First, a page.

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Can we defuse
The Global Warming Time Bomb? 1

JAMES HANSEN 2, 3


NASA Goddard Institute for Space Studies, and Columbia University Earth Institute, 2880 Broadway, New York, NY 10025, USA

Received July 17, 2003; published August 1, 2003

Summary: All glaciers in America's Glacier National Park are retreating inexorably to their final demise. Global warming is real, and the melting ice is a portent of potentially disastrous consequences. Yet most gloom-and-doom climate scenarios exaggerate trends of the agents that drive global warming. Study of these forcing agents shows that global warming can be slowed, and stopped, with practical actions that yield a cleaner, healthier atmosphere.

Introduction

A paradox in the notion of human-made global warming became strikingly apparent to me one summer afternoon in 1976 on Jones Beach, Long Island. Arriving at midday, my wife, son and I found a spot near the water to avoid the scorching hot sand. As the sun sank in the late afternoon, a brisk wind from the ocean whipped up whitecaps. My son and I had goose bumps as we ran along the foamy shoreline and watched the churning waves.

It was well known by then that human-made "greenhouse gases," especially carbon dioxide (CO2) and chlorofluorocarbons (CFCs), were accumulating in the atmosphere. These gases are a climate "forcing," because they alter the energy budget of the planet (see Box 1). Like a blanket, they absorb infrared (heat) radiation that would otherwise escape from the Earth's surface and atmosphere to space.

In the summer of 1976, Andy Lacis and I, along with other colleagues at the NASA Goddard Institute for Space Studies, calculated that these human-made gases were heating the Earth's surface at a rate of almost 2 W/m2. A miniature Christmas tree bulb dissipates about 1 W, mostly in the form of heat. So it was as if humans had placed two of these tiny bulbs over every square meter of the Earth's surface, burning night and day.

The paradox that this result presented was the contrast between the awesome forces of nature and the tiny light bulbs. Surely their feeble heating could not command the wind and waves or smooth our goose bumps. Even their imperceptible heating of the ocean surface must be quickly dissipated to great depths, so it must take many years, perhaps centuries, for the ultimate surface warming to be achieved (Figure 1).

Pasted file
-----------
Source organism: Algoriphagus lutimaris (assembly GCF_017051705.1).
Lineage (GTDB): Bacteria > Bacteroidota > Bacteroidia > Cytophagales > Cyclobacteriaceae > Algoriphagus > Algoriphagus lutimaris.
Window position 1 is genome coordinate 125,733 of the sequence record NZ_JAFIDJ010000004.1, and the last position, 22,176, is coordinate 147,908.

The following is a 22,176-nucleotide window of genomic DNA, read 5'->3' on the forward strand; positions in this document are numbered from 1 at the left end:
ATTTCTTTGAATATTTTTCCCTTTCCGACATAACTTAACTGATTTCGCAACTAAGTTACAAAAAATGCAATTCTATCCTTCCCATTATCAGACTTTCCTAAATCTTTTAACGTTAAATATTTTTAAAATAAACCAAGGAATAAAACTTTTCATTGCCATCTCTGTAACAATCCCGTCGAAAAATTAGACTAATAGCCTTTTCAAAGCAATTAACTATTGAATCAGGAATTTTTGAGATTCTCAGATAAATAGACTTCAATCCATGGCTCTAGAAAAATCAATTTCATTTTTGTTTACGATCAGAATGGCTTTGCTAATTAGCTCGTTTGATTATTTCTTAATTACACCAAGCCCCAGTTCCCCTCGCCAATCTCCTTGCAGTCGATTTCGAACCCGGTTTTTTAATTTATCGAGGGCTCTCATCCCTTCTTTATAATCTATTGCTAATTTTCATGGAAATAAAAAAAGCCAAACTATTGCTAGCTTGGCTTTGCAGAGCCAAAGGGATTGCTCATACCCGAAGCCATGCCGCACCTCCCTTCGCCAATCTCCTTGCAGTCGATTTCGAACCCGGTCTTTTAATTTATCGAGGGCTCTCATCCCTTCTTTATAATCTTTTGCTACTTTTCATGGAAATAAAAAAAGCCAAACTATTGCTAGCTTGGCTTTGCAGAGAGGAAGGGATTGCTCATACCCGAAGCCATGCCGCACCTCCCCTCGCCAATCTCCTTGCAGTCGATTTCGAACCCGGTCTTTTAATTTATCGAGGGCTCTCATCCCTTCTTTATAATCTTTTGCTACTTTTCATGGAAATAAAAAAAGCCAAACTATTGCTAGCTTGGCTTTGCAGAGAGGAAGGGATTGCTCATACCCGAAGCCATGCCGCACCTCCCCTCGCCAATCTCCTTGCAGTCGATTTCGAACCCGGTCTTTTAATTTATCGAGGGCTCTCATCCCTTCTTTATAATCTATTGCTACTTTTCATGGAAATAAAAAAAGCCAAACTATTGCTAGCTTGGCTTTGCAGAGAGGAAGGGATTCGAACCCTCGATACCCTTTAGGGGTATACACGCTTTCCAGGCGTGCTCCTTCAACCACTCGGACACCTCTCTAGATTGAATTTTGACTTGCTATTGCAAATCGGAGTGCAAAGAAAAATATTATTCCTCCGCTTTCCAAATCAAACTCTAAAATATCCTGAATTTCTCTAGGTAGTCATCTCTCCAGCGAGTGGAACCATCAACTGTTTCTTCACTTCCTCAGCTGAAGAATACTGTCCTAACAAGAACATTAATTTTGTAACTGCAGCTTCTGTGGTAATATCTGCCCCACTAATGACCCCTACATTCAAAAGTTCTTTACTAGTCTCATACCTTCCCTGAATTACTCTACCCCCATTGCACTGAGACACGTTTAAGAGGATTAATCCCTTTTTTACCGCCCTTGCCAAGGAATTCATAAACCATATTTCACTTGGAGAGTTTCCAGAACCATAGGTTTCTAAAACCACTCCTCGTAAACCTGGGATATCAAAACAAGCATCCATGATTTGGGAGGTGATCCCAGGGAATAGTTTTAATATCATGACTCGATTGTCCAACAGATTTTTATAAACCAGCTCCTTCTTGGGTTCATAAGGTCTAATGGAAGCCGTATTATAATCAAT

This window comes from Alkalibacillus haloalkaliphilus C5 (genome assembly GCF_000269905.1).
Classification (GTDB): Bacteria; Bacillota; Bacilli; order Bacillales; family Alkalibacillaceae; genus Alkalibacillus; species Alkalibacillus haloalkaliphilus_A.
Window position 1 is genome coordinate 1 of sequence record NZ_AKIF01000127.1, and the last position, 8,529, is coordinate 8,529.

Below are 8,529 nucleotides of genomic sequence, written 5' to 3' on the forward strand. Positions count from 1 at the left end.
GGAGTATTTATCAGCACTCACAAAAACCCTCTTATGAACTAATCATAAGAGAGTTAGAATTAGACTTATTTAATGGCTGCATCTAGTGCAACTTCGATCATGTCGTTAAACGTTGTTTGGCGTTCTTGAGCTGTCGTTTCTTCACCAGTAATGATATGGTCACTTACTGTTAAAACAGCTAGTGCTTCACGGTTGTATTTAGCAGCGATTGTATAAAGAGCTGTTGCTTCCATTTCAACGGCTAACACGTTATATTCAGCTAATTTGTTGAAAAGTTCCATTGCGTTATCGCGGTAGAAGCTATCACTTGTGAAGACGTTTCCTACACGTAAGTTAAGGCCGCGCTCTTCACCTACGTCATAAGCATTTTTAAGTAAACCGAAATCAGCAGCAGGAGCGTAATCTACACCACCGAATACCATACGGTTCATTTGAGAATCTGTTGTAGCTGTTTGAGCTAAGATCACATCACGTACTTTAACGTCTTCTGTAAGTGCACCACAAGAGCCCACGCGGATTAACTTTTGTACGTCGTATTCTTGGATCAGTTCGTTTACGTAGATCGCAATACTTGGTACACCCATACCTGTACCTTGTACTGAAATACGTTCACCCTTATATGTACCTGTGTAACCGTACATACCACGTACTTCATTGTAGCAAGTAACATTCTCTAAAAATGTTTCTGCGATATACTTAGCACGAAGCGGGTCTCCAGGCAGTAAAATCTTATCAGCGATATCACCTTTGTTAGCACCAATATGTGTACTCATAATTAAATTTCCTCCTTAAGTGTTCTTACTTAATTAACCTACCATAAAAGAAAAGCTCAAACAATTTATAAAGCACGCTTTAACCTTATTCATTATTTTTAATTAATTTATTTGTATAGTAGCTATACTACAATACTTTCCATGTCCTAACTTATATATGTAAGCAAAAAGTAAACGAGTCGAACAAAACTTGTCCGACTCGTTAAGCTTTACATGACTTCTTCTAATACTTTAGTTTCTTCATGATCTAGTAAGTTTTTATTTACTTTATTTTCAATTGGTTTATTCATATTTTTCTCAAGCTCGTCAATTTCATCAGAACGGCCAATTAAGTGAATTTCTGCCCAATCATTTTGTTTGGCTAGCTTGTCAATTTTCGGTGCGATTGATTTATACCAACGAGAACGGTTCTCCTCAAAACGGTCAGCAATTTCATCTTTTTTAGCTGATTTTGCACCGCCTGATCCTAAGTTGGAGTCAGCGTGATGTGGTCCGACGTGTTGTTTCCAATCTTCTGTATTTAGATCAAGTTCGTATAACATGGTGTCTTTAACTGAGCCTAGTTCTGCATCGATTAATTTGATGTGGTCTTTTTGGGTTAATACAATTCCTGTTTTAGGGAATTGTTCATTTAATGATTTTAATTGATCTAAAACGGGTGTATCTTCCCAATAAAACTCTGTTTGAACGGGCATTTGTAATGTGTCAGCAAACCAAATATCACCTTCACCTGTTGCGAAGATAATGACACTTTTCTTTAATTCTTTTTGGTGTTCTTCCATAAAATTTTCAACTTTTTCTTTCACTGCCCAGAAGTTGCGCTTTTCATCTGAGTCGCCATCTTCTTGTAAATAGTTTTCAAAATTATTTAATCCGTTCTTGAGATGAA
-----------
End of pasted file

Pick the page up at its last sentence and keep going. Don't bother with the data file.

Figure 1. Wind and tides mix the ocean thereby transporting heat absorbed at the surface to great depths.

This seeming paradox in the notion of human-made global warming has now been largely resolved through study of the history of the Earth's climate, which reveals that small forces, maintained long enough, can cause large climate change. And, consistent with the historical evidence, the Earth has begun to warm in recent decades, at a rate predicted by climate models that take account of the atmospheric accumulation of human-made greenhouse gases. The warming is having noticeable impacts as glaciers are retreating worldwide, Arctic sea ice has thinned, and spring, defined by the cyclical behavior of organisms, the average temperature and the breakup of winter ice, comes about one week earlier than when I grew up in the 1950s.

Yet many issues remain unresolved. How much will climate change in coming decades? What will be the practical consequences? What, if anything, should we do about it? The debate over these questions is highly charged because of the economic stakes inherent in any attempts to slow the warming.

Objective analysis of global warming requires quantitative knowledge of (1) the sensitivity of the climate system to forcings, (2) the forcings that humans are introducing, and (3) the time required for climate to respond. All of these issues can be studied with global climate models, which are numerical simulations on computers. But our most accurate knowledge about climate sensitivity, at least so far, is based on empirical data from the Earth's history.